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I would love to know the metric of "People who didn't or won't back the CollectorVision Phoenix Kickstarter because they are worried about playing a round of Lady Bug with the most minor amount, if any at all, ping." I'm going to bet that number will be very low.

 

Seriously, I've been playing the crap out of the CollectorVision Phoenix since I got the prototype and I can't even tell the difference from playing my F18a modded console. Anyone who is going "frame by frame" looking at videos for reasons to dish on this console is doing life wrong.

 

:D

 

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HDMI? WHY? Some these games require pinpoint timing and need a CRT TV. Imagine playing a "second cycle" round of Lady Bug with some ping. It's possible on the lower levels with patience to beat that level on a CRT TV. Imagine if there was a 33 ms delay like the best TV at the time, the Playtstation 3D Display. I understand the HDMI technology doesn't add ping by its very existence, but it's just that all the TVs that accept HDMI technology use a TV display technology that is not low ping. And I'm not asking for sub-microsecond Light Gun ping for anything except light gun games, which Coleco doesn't have, but Composite outputs would be good for basic CRT TVs and S-Video and Component for more premium ones. Until they attach an HDMI connection to a CRT TV, and it can properly do both 4x3 and 16x9 modes, you should have an alternative.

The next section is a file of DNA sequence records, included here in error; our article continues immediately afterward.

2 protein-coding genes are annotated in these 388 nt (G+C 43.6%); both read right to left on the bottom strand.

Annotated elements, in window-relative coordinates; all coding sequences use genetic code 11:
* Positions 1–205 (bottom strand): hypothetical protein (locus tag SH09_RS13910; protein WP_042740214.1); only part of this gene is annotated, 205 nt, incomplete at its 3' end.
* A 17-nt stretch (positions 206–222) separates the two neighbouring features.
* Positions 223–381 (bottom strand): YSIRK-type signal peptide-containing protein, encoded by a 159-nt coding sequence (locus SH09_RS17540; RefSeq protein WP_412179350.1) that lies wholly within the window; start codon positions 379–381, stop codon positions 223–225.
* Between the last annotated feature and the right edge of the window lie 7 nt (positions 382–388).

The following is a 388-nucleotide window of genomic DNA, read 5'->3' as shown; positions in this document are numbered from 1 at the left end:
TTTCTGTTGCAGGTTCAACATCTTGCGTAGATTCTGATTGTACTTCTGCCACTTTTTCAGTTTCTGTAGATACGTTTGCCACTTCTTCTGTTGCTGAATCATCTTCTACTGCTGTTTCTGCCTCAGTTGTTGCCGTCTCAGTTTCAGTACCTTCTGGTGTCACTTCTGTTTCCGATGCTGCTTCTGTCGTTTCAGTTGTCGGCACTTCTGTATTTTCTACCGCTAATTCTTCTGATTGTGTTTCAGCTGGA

I've heard of something called an HDMI CRT Adapter which takes an HDMI signal and converts it to component and composite with no delay. Besides, some TVs can't do 240p natively without a conversion process which increases ping which kills the whole point of playing these games.

 

Eve if I have a low Ping HDMI TV, unless it's both low ping enough for light gun games, and in 3D, I'll need 3 tcs downlstairs, one for 3D movies, one for light gun games,a and one for the rest. I already have 2. A 3D 240p/480i->2160p CRTTV would be the solution. I believe a 24 inch 16x9 screen is smaller than a 4x3 one of the same diagonal. So why not a 24 inch 4k CRT 3D TV, that can go down to 240p for old school games and have the Segascope 3D work too..

 

Do you mean latency? Because "ping" is either the sound a submarine makes to measure the distance of underwater objects via sonar echo, or a network utility used to detect the reachability of hosts in IP networks via ICMP packages. Words have meaning.

 

-dZ.

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Just as a reminder, we do plan on having an expansion board for analog audio and video for connection to CRTs. ;)